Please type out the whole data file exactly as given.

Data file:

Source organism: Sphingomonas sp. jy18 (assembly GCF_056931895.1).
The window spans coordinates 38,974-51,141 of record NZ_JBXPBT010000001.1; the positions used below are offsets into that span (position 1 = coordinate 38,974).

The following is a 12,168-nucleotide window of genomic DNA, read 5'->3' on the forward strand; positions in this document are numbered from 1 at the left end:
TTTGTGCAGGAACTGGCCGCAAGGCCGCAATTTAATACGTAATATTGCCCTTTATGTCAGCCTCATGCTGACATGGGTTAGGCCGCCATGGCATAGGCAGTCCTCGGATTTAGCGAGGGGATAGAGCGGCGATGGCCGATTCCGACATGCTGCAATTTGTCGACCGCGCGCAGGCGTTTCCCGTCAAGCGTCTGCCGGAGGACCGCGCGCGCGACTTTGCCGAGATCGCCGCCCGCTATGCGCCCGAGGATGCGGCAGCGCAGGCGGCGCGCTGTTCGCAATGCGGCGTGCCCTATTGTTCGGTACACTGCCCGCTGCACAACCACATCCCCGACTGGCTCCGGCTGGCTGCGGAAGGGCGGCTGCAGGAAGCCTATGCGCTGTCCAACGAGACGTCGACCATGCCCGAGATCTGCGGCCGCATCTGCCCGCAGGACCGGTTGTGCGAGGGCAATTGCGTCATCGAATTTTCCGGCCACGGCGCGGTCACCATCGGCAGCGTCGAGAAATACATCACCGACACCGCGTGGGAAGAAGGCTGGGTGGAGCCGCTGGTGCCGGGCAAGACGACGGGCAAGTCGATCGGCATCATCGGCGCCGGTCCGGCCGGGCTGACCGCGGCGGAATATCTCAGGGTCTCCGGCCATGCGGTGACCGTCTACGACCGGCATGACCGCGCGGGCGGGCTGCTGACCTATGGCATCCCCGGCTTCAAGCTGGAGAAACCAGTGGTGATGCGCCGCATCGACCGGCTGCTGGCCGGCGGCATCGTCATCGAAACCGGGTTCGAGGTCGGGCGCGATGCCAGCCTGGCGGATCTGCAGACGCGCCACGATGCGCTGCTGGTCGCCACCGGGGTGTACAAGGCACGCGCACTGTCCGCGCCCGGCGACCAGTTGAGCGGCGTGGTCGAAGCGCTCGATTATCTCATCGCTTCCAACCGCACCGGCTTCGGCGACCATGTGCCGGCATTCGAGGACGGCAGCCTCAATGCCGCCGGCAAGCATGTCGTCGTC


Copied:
Source organism: Sphingomonas sp. jy18 (assembly GCF_056931895.1).
The window spans coordinates 38,974-51,141 of record NZ_JBXPBT010000001.1; the positions used below are offsets into that span (position 1 = coordinate 38,974).

The following is a 12,168-nucleotide window of genomic DNA, read 5'->3' on the forward strand; positions in this document are numbered from 1 at the left end:
TTTGTGCAGGAACTGGCCGCAAGGCCGCAATTTAATACGTAATATTGCCCTTTATGTCAGCCTCATGCTGACATGGGTTAGGCCGCCATGGCATAGGCAGTCCTCGGATTTAGCGAGGGGATAGAGCGGCGATGGCCGATTCCGACATGCTGCAATTTGTCGACCGCGCGCAGGCGTTTCCCGTCAAGCGTCTGCCGGAGGACCGCGCGCGCGACTTTGCCGAGATCGCCGCCCGCTATGCGCCCGAGGATGCGGCAGCGCAGGCGGCGCGCTGTTCGCAATGCGGCGTGCCCTATTGTTCGGTACACTGCCCGCTGCACAACCACATCCCCGACTGGCTCCGGCTGGCTGCGGAAGGGCGGCTGCAGGAAGCCTATGCGCTGTCCAACGAGACGTCGACCATGCCCGAGATCTGCGGCCGCATCTGCCCGCAGGACCGGTTGTGCGAGGGCAATTGCGTCATCGAATTTTCCGGCCACGGCGCGGTCACCATCGGCAGCGTCGAGAAATACATCACCGACACCGCGTGGGAAGAAGGCTGGGTGGAGCCGCTGGTGCCGGGCAAGACGACGGGCAAGTCGATCGGCATCATCGGCGCCGGTCCGGCCGGGCTGACCGCGGCGGAATATCTCAGGGTCTCCGGCCATGCGGTGACCGTCTACGACCGGCATGACCGCGCGGGCGGGCTGCTGACCTATGGCATCCCCGGCTTCAAGCTGGAGAAACCAGTGGTGATGCGCCGCATCGACCGGCTGCTGGCCGGCGGCATCGTCATCGAAACCGGGTTCGAGGTCGGGCGCGATGCCAGCCTGGCGGATCTGCAGACGCGCCACGATGCGCTGCTGGTCGCCACCGGGGTGTACAAGGCACGCGCACTGTCCGCGCCCGGCGACCAGTTGAGCGGCGTGGTCGAAGCGCTCGATTATCTCATCGCTTCCAACCGCACCGGCTTCGGCGACCATGTGCCGGCATTCGAGGACGGCAGCCTCAATGCCGCCGGCAAGCATGTCGTCGTC